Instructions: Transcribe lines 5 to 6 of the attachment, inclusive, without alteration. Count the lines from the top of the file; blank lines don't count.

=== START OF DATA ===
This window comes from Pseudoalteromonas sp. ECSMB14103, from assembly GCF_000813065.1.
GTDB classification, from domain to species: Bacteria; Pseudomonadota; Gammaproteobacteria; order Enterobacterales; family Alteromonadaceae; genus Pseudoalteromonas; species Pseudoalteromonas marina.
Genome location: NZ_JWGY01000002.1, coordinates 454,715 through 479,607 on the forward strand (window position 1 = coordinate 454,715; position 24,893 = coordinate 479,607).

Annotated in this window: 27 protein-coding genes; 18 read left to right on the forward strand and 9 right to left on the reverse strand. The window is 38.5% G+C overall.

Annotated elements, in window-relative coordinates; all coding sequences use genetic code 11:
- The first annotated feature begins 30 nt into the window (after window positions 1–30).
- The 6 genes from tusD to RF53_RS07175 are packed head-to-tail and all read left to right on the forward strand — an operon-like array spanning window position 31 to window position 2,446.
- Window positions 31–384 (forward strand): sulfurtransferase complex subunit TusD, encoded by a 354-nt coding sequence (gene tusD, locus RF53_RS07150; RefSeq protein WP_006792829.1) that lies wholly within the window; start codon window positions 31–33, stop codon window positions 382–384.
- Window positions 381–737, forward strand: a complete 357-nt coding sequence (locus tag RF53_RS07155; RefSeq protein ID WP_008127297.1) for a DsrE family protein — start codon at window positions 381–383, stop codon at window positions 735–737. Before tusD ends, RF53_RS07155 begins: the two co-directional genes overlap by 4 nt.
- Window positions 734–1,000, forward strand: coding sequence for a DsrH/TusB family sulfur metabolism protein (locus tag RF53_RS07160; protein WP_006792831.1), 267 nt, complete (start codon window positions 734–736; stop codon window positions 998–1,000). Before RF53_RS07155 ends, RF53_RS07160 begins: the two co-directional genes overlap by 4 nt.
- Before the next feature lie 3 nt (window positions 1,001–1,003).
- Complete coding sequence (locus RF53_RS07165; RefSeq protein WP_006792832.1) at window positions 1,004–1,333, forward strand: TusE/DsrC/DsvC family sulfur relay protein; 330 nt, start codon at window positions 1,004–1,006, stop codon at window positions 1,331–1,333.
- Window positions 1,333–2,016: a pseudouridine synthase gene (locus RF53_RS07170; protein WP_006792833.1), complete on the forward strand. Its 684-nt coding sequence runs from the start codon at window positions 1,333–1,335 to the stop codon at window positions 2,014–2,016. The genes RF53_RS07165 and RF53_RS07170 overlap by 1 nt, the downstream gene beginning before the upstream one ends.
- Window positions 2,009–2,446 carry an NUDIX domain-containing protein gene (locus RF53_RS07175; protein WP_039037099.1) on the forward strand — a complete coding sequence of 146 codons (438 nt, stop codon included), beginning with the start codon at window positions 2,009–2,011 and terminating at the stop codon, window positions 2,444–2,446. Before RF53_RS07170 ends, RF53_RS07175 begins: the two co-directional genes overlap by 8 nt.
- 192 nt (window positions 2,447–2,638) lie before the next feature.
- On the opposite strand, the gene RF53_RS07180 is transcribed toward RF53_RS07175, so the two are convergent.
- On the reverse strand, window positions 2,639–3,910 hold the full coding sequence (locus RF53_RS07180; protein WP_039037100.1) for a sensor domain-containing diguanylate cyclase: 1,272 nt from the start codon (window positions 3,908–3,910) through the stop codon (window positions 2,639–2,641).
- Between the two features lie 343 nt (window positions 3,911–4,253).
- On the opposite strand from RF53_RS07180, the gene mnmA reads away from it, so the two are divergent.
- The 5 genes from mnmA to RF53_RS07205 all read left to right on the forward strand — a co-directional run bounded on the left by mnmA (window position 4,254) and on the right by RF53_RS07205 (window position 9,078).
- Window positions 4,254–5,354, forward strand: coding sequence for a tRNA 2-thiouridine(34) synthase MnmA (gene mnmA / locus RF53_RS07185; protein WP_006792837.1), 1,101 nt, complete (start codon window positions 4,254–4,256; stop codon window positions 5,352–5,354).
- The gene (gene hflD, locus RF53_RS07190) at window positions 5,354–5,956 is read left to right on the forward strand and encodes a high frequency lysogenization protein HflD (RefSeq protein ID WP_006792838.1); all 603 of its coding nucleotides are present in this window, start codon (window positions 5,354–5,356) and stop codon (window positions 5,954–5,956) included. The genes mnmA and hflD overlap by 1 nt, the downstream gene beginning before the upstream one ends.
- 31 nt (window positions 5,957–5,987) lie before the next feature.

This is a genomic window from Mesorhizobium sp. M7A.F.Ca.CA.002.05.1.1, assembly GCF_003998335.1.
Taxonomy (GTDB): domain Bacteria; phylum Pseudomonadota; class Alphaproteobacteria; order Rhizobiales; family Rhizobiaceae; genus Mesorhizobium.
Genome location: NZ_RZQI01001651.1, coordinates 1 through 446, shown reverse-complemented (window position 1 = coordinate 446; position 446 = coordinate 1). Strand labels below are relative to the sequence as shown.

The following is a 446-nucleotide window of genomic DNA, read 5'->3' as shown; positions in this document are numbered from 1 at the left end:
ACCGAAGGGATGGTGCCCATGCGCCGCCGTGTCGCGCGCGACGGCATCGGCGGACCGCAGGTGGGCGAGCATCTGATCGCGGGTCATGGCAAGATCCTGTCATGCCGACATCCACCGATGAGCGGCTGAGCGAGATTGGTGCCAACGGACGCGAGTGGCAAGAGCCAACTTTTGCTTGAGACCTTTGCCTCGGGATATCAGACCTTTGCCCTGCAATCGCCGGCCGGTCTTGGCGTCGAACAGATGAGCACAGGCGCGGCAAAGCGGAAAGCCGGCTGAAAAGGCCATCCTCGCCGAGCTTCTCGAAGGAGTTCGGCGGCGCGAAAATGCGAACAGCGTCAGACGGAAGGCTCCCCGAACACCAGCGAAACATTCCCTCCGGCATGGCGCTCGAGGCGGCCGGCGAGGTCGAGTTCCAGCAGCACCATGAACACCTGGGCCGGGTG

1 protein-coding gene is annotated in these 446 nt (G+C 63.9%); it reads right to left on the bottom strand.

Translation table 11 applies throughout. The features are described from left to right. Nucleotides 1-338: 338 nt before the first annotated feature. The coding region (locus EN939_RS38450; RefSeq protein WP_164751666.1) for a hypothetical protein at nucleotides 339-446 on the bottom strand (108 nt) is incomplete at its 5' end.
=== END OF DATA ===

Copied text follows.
Annotated elements, in window-relative coordinates; all coding sequences use genetic code 11:
- The first annotated feature begins 30 nt into the window (after window positions 1–30).